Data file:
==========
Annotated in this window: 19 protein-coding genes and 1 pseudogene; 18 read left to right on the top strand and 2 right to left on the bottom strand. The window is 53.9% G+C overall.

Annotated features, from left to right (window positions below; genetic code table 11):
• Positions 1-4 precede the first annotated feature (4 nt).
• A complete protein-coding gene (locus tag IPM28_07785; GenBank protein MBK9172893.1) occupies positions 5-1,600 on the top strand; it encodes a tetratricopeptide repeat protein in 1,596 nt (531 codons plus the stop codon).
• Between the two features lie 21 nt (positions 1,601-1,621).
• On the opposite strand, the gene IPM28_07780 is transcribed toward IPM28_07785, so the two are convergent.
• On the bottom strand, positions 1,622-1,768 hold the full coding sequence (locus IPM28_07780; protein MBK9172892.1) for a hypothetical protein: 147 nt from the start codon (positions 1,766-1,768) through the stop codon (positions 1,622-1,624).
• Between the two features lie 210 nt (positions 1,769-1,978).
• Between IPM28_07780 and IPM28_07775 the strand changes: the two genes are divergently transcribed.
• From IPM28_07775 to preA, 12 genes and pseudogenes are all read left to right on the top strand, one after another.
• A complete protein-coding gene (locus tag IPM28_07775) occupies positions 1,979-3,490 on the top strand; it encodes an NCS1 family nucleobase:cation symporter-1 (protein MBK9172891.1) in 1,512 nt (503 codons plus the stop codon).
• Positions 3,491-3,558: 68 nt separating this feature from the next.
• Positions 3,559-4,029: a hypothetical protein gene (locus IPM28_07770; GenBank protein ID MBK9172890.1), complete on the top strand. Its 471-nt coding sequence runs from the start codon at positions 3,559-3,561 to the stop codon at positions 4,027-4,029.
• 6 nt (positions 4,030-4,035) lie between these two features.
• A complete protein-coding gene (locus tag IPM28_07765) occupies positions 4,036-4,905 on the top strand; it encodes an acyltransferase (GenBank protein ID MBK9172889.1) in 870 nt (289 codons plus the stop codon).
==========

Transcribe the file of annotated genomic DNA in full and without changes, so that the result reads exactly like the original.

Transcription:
Annotated in this window: 19 protein-coding genes and 1 pseudogene; 18 read left to right on the top strand and 2 right to left on the bottom strand. The window is 53.9% G+C overall.

Annotated features, from left to right (window positions below; genetic code table 11):
• Positions 1-4 precede the first annotated feature (4 nt).
• A complete protein-coding gene (locus tag IPM28_07785; GenBank protein MBK9172893.1) occupies positions 5-1,600 on the top strand; it encodes a tetratricopeptide repeat protein in 1,596 nt (531 codons plus the stop codon).
• Between the two features lie 21 nt (positions 1,601-1,621).
• On the opposite strand, the gene IPM28_07780 is transcribed toward IPM28_07785, so the two are convergent.
• On the bottom strand, positions 1,622-1,768 hold the full coding sequence (locus IPM28_07780; protein MBK9172892.1) for a hypothetical protein: 147 nt from the start codon (positions 1,766-1,768) through the stop codon (positions 1,622-1,624).
• Between the two features lie 210 nt (positions 1,769-1,978).
• Between IPM28_07780 and IPM28_07775 the strand changes: the two genes are divergently transcribed.
• From IPM28_07775 to preA, 12 genes and pseudogenes are all read left to right on the top strand, one after another.
• A complete protein-coding gene (locus tag IPM28_07775) occupies positions 1,979-3,490 on the top strand; it encodes an NCS1 family nucleobase:cation symporter-1 (protein MBK9172891.1) in 1,512 nt (503 codons plus the stop codon).
• Positions 3,491-3,558: 68 nt separating this feature from the next.
• Positions 3,559-4,029: a hypothetical protein gene (locus IPM28_07770; GenBank protein ID MBK9172890.1), complete on the top strand. Its 471-nt coding sequence runs from the start codon at positions 3,559-3,561 to the stop codon at positions 4,027-4,029.
• 6 nt (positions 4,030-4,035) lie between these two features.
• A complete protein-coding gene (locus tag IPM28_07765) occupies positions 4,036-4,905 on the top strand; it encodes an acyltransferase (GenBank protein ID MBK9172889.1) in 870 nt (289 codons plus the stop codon).